Good-Time Charlie, the best right where he was

Published 10:30 am Monday, September 25, 2017

Maybe it escaped your attention this week, but Charlie Adams, former longtime director of the North Carolina High School Athletic Association (NCHSAA), passed away in Chapel Hill this past Sunday.  He was 81.

Charlie Adams first led Cary High, near Raleigh, to the 1954 state basketball championship before going on to college notoriety at East Carolina.  After a short stint teaching and coaching out of state, he returned to the Wake County area as a coach, athletic director, and assistant principal, before joining the NCHSAA in 1967. He led the NCHSAA from 1984-2010 after being promoted from assistant executive director and supervisor of officials when then-longtime NCHSAA director Simon Terrell hung up his whistle.

Adams was a visionary way ahead of his time. His gift was that he saw the impact high school sports could have on young people, and he understood all of the elements, big and small, needed to “grow the games.”

Today, more students than ever before have the opportunity to compete in more different sports, in better facilities, with better support from schools, coaches, training staff, and officials.

I was a young stumblebum of a sportscaster in Washington-Greenville and later Wilmington when I first crossed paths with Adams.  He came to a coaches-officials clinic, striking mane of silver-white hair, southern Carolina drawl behind a baritone voice of authority (would YOU argue any of his calls!), and lastly, a walking encyclopedia of high school athletics.  During an interview I mentioned about wanting to go ‘big-time’ with my career, and he plaintively asked me, “Why not be the best right where you are?”

I was jealous of big-market TV Friday night high school football shows.  But I’ll never forget the note he sent me once after watching the show I’d put together. It was just a simple thank-you for what he thought I was doing for high school athletics.

Once upon a time, eastern and western schools alternated state championships, and after seeing fans by the hundreds turned away at a gym door because the small venue could not contain them all, he pushed for neutral sites for title games. Bowman Gray Stadium at Wake Forest University was the first, then, NC State, UNC, and Duke followed.  Soon, it extended to basketball at schools like his beloved ECU and Elon.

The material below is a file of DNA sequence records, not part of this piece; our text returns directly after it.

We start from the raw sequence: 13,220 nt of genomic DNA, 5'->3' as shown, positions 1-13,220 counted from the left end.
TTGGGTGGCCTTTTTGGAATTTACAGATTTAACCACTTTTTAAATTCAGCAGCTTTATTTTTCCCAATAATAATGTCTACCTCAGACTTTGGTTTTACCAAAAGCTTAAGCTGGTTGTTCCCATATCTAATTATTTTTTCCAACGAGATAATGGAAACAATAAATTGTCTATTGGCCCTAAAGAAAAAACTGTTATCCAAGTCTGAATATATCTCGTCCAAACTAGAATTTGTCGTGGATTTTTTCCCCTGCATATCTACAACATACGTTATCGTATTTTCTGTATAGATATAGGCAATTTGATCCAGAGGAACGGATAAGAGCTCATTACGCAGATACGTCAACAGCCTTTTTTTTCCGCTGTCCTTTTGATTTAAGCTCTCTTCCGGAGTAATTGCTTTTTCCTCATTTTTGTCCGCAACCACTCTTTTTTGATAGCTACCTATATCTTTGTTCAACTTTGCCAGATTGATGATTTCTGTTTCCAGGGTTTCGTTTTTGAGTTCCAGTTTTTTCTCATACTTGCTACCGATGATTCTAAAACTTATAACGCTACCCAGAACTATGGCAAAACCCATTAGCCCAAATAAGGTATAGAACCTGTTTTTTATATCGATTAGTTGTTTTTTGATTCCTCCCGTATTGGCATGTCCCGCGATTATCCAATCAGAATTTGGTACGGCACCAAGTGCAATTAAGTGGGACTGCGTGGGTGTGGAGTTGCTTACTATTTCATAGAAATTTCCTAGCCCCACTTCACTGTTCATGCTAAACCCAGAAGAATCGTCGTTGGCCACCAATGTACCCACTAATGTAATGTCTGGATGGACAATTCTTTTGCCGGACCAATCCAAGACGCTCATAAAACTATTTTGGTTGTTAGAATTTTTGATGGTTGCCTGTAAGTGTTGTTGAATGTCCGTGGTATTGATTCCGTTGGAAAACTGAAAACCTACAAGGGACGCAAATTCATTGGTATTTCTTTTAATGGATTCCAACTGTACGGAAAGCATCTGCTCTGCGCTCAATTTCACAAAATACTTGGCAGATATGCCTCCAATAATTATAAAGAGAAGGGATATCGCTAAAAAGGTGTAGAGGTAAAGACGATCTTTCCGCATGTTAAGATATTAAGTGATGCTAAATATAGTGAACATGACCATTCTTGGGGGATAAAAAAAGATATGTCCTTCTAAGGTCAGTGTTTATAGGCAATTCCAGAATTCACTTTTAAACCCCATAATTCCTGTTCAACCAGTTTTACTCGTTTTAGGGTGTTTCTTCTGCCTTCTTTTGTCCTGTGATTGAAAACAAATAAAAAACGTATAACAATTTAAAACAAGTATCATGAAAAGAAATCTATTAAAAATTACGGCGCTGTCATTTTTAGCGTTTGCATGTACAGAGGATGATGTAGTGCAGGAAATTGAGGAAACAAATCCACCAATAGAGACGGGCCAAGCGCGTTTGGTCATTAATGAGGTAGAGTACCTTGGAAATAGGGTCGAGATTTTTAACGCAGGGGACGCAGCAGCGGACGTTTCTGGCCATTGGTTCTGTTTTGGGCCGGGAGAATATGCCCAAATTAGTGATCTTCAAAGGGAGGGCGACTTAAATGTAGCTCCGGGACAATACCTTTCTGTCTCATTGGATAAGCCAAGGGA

He leveled the playing field by expanding football classifications from four to eight, with A and AA divisions in each of the four traditional classes. Now, a school with 900 students doesn’t have to play one with 1,700.

He believed sportsmanship and fair-play hadn’t gone out of style despite our living in a taunting, “in-your-face”, “look at me” time like we have now.

“I think kids may be different today because things are different today, and they’re different than when you and I came along,” he once told a group of sports reporters, “but that doesn’t make it right though.”

He started the NCHSAA’s Hall of Fame, with endowment games – those extra games played each year – where the monies raised go to fund the Hall. He also expanded the student services and corporate sponsorships came on board. He expanded its state awards: the Charlie Adams Endowed Student Scholarship goes annually to one male and one female high school athlete in North Carolina every year.

And he made it a Hall for everyone: black and Native American North Carolina coaches, athletes, and administrators are now included along with inductees from more prominent programs.

North Carolina has the Panthers, and Hornets, and Hurricanes now.  But thanks to the Charlie Adamses, they’ll have to share their stage with high school athletics.

Thanks, Charlie.  Don’t whistle too many calls up there in heaven. Down here, we’ll all be missing you.


Gene Motley is a Staff Writer at Roanoke-Chowan Publications. Contact him at or 252-332-7211.